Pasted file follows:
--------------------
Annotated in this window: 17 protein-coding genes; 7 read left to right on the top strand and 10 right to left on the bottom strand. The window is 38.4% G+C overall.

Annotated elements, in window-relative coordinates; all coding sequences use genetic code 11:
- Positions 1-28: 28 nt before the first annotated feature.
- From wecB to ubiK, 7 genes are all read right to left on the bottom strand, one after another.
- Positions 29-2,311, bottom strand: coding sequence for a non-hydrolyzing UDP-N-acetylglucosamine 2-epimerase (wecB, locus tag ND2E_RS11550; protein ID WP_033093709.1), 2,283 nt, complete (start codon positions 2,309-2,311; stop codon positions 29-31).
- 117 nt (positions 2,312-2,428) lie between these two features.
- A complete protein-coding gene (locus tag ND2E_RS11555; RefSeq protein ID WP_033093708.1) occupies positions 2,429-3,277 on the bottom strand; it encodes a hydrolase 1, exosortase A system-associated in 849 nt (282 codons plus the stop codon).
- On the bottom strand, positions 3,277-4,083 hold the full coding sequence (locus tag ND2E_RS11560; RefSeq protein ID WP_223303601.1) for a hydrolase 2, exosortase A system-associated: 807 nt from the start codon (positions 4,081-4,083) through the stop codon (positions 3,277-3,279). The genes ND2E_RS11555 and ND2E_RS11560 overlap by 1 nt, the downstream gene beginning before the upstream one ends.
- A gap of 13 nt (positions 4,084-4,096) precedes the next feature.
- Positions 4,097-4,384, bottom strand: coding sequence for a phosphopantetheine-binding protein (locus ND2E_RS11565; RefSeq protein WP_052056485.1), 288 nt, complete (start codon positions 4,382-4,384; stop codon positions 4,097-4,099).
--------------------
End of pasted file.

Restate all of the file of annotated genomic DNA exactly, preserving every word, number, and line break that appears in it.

Annotated in this window: 17 protein-coding genes; 7 read left to right on the top strand and 10 right to left on the bottom strand. The window is 38.4% G+C overall.

Annotated elements, in window-relative coordinates; all coding sequences use genetic code 11:
- Positions 1-28: 28 nt before the first annotated feature.
- From wecB to ubiK, 7 genes are all read right to left on the bottom strand, one after another.
- Positions 29-2,311, bottom strand: coding sequence for a non-hydrolyzing UDP-N-acetylglucosamine 2-epimerase (wecB, locus tag ND2E_RS11550; protein ID WP_033093709.1), 2,283 nt, complete (start codon positions 2,309-2,311; stop codon positions 29-31).
- 117 nt (positions 2,312-2,428) lie between these two features.
- A complete protein-coding gene (locus tag ND2E_RS11555; RefSeq protein ID WP_033093708.1) occupies positions 2,429-3,277 on the bottom strand; it encodes a hydrolase 1, exosortase A system-associated in 849 nt (282 codons plus the stop codon).
- On the bottom strand, positions 3,277-4,083 hold the full coding sequence (locus tag ND2E_RS11560; RefSeq protein ID WP_223303601.1) for a hydrolase 2, exosortase A system-associated: 807 nt from the start codon (positions 4,081-4,083) through the stop codon (positions 3,277-3,279). The genes ND2E_RS11555 and ND2E_RS11560 overlap by 1 nt, the downstream gene beginning before the upstream one ends.
- A gap of 13 nt (positions 4,084-4,096) precedes the next feature.
- Positions 4,097-4,384, bottom strand: coding sequence for a phosphopantetheine-binding protein (locus ND2E_RS11565; RefSeq protein WP_052056485.1), 288 nt, complete (start codon positions 4,382-4,384; stop codon positions 4,097-4,099).